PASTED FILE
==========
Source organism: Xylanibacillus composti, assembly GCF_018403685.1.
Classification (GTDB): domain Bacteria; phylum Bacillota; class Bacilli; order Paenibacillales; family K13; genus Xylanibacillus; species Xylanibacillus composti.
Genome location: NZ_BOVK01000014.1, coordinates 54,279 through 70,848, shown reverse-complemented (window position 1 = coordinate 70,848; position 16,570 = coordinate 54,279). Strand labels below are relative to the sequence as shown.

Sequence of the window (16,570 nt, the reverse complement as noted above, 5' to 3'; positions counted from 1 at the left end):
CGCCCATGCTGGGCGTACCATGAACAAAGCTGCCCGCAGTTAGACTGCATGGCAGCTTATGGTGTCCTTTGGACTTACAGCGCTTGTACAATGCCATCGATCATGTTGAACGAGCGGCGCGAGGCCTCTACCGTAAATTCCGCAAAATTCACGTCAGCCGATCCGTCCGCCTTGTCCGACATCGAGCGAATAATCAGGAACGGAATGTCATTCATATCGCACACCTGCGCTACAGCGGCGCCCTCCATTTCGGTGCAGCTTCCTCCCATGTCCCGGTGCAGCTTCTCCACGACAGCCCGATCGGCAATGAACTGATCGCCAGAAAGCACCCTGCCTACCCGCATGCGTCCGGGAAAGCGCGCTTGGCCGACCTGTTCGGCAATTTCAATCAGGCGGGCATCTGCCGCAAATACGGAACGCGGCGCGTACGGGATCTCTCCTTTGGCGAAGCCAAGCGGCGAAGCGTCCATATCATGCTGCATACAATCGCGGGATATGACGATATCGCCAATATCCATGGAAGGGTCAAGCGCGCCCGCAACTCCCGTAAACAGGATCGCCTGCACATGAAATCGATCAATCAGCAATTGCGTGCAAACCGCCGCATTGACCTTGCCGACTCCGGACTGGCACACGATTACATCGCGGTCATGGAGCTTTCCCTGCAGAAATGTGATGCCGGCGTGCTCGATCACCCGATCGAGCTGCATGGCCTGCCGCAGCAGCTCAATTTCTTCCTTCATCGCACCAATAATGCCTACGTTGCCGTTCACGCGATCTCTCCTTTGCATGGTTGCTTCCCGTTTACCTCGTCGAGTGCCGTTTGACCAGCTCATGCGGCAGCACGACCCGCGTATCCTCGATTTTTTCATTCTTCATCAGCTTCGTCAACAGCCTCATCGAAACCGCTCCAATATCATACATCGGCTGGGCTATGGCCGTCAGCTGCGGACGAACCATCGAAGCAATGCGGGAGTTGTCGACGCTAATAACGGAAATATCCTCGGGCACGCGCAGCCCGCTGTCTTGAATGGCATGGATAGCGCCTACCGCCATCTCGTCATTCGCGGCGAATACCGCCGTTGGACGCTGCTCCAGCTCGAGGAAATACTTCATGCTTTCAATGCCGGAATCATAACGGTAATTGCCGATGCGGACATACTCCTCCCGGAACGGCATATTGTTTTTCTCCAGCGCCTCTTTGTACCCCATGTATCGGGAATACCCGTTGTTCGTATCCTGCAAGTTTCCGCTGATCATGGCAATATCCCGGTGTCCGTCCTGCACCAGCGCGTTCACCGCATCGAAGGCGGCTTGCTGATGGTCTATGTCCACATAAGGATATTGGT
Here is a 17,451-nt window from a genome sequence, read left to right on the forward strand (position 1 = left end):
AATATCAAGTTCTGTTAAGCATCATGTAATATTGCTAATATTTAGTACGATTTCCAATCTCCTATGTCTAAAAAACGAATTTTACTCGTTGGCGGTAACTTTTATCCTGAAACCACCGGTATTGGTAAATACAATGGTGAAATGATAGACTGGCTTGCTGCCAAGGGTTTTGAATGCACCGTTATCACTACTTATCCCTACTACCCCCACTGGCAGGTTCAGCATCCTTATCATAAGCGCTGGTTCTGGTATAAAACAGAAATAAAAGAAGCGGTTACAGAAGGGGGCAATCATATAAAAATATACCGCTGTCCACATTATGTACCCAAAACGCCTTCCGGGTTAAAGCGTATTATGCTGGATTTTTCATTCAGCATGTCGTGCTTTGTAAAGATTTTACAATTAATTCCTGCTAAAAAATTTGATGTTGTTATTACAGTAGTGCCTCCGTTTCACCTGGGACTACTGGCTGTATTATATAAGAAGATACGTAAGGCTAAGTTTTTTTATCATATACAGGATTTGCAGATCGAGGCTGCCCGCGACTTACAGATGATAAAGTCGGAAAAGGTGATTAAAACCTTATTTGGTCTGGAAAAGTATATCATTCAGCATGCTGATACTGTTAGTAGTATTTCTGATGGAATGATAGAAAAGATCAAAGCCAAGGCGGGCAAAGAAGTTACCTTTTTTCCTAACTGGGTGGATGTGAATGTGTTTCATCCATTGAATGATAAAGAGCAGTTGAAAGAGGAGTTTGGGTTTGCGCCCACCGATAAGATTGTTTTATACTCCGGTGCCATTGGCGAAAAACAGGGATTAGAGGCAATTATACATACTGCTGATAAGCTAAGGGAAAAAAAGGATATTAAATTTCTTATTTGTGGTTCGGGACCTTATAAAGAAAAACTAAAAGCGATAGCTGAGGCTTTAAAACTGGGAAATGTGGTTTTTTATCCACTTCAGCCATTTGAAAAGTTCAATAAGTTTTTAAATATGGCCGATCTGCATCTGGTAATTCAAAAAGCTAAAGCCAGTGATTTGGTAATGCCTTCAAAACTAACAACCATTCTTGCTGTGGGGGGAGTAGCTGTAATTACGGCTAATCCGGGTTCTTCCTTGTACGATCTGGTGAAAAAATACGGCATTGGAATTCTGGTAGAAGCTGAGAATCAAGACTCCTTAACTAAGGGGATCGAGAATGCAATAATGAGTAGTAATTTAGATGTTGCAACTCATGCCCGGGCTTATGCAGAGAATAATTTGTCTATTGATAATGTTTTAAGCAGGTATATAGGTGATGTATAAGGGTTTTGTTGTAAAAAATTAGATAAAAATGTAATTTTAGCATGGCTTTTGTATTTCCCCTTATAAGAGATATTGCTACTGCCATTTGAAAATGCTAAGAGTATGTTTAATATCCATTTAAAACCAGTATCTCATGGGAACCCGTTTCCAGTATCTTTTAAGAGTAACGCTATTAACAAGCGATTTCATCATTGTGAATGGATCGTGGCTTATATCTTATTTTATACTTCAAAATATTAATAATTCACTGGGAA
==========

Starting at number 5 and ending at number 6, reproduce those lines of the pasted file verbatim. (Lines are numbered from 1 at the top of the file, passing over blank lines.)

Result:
CGCCCATGCTGGGCGTACCATGAACAAAGCTGCCCGCAGTTAGACTGCATGGCAGCTTATGGTGTCCTTTGGACTTACAGCGCTTGTACAATGCCATCGATCATGTTGAACGAGCGGCGCGAGGCCTCTACCGTAAATTCCGCAAAATTCACGTCAGCCGATCCGTCCGCCTTGTCCGACATCGAGCGAATAATCAGGAACGGAATGTCATTCATATCGCACACCTGCGCTACAGCGGCGCCCTCCATTTCGGTGCAGCTTCCTCCCATGTCCCGGTGCAGCTTCTCCACGACAGCCCGATCGGCAATGAACTGATCGCCAGAAAGCACCCTGCCTACCCGCATGCGTCCGGGAAAGCGCGCTTGGCCGACCTGTTCGGCAATTTCAATCAGGCGGGCATCTGCCGCAAATACGGAACGCGGCGCGTACGGGATCTCTCCTTTGGCGAAGCCAAGCGGCGAAGCGTCCATATCATGCTGCATACAATCGCGGGATATGACGATATCGCCAATATCCATGGAAGGGTCAAGCGCGCCCGCAACTCCCGTAAACAGGATCGCCTGCACATGAAATCGATCAATCAGCAATTGCGTGCAAACCGCCGCATTGACCTTGCCGACTCCGGACTGGCACACGATTACATCGCGGTCATGGAGCTTTCCCTGCAGAAATGTGATGCCGGCGTGCTCGATCACCCGATCGAGCTGCATGGCCTGCCGCAGCAGCTCAATTTCTTCCTTCATCGCACCAATAATGCCTACGTTGCCGTTCACGCGATCTCTCCTTTGCATGGTTGCTTCCCGTTTACCTCGTCGAGTGCCGTTTGACCAGCTCATGCGGCAGCACGACCCGCGTATCCTCGATTTTTTCATTCTTCATCAGCTTCGTCAACAGCCTCATCGAAACCGCTCCAATATCATACATCGGCTGGGCTATGGCCGTCAGCTGCGGACGAACCATCGAAGCAATGCGGGAGTTGTCGACGCTAATAACGGAAATATCCTCGGGCACGCGCAGCCCGCTGTCTTGAATGGCATGGATAGCGCCTACCGCCATCTCGTCATTCGCGGCGAATACCGCCGTTGGACGCTGCTCCAGCTCGAGGAAATACTTCATGCTTTCAATGCCGGAATCATAACGGTAATTGCCGATGCGGACATACTCCTCCCGGAACGGCATATTGTTTTTCTCCAGCGCCTCTTTGTACCCCATGTATCGGGAATACCCGTTGTTCGTATCCTGCAAGTTTCCGCTGATCATGGCAATATCCCGGTGTCCGTCCTGCACCAGCGCGTTCACCGCATCGAAGGCGGCTTGCTGATGGTCTATGTCCACATAAGGATATTGGT
Here is a 17,451-nt window from a genome sequence, read left to right on the forward strand (position 1 = left end):